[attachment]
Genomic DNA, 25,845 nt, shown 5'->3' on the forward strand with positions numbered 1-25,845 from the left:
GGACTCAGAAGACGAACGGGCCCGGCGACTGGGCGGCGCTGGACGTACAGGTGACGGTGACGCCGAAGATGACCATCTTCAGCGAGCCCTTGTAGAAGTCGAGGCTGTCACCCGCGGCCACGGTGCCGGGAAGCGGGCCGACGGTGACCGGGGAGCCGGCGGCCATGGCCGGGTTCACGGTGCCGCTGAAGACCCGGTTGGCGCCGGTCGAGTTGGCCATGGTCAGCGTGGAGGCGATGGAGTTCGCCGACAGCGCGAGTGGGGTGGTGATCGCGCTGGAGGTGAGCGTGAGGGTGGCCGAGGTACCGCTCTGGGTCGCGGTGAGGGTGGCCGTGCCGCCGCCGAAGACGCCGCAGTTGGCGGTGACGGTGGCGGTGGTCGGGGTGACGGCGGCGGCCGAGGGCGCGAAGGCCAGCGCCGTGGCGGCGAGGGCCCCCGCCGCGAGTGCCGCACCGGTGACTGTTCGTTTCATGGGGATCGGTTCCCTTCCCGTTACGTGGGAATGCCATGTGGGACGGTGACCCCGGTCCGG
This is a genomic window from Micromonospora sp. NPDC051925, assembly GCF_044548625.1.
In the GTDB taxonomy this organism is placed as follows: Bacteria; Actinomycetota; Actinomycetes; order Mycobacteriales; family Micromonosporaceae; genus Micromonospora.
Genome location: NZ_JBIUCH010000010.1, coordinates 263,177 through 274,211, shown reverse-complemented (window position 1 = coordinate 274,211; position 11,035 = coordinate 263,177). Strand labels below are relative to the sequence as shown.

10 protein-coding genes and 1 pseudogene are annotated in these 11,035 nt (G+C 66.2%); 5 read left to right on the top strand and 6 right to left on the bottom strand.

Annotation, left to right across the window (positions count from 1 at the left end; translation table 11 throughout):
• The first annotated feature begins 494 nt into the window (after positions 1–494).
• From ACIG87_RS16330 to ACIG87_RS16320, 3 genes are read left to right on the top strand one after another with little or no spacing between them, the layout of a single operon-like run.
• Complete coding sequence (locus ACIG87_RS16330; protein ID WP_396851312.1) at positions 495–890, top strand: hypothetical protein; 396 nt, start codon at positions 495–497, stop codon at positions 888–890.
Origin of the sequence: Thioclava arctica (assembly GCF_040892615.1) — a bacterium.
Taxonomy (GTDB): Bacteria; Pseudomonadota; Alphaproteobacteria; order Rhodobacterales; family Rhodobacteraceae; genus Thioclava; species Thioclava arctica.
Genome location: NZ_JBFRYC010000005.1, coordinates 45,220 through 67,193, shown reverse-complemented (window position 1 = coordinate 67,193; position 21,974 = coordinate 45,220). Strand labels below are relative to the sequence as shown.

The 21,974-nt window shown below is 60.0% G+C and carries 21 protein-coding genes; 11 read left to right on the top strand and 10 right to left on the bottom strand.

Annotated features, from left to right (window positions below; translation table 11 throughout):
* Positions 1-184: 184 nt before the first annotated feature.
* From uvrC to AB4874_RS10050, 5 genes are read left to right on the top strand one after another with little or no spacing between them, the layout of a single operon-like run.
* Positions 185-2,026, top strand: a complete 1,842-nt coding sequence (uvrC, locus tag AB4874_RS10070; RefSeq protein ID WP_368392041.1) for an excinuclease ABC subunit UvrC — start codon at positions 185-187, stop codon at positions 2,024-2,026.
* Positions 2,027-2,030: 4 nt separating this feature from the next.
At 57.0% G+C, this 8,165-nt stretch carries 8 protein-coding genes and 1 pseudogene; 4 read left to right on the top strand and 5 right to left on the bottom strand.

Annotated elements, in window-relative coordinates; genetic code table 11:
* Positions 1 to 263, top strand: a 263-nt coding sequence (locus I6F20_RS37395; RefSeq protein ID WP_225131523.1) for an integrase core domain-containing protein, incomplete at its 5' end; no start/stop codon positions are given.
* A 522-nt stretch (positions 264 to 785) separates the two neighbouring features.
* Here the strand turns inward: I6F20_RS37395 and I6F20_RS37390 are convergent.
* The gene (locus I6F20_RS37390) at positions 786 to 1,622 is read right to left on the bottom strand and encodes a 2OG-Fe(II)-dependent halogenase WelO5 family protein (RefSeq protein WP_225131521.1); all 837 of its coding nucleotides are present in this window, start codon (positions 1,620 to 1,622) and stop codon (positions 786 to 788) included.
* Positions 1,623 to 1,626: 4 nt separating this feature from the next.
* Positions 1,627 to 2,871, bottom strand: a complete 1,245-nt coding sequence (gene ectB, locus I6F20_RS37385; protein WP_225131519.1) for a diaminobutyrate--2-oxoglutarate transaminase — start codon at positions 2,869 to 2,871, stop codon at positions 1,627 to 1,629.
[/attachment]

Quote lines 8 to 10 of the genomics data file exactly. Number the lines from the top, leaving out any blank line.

• The first annotated feature begins 494 nt into the window (after positions 1–494).
• From ACIG87_RS16330 to ACIG87_RS16320, 3 genes are read left to right on the top strand one after another with little or no spacing between them, the layout of a single operon-like run.
• Complete coding sequence (locus ACIG87_RS16330; protein ID WP_396851312.1) at positions 495–890, top strand: hypothetical protein; 396 nt, start codon at positions 495–497, stop codon at positions 888–890.